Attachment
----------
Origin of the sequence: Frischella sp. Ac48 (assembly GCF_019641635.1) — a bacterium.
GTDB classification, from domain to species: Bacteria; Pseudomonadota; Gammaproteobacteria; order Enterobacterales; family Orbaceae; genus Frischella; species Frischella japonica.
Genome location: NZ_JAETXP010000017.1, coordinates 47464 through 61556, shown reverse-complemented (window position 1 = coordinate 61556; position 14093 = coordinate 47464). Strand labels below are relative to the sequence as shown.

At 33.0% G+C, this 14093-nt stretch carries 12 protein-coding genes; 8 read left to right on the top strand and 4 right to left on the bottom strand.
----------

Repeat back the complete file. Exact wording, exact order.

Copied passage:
Origin of the sequence: Frischella sp. Ac48 (assembly GCF_019641635.1) — a bacterium.
GTDB classification, from domain to species: Bacteria; Pseudomonadota; Gammaproteobacteria; order Enterobacterales; family Orbaceae; genus Frischella; species Frischella japonica.
Genome location: NZ_JAETXP010000017.1, coordinates 47464 through 61556, shown reverse-complemented (window position 1 = coordinate 61556; position 14093 = coordinate 47464). Strand labels below are relative to the sequence as shown.

At 33.0% G+C, this 14093-nt stretch carries 12 protein-coding genes; 8 read left to right on the top strand and 4 right to left on the bottom strand.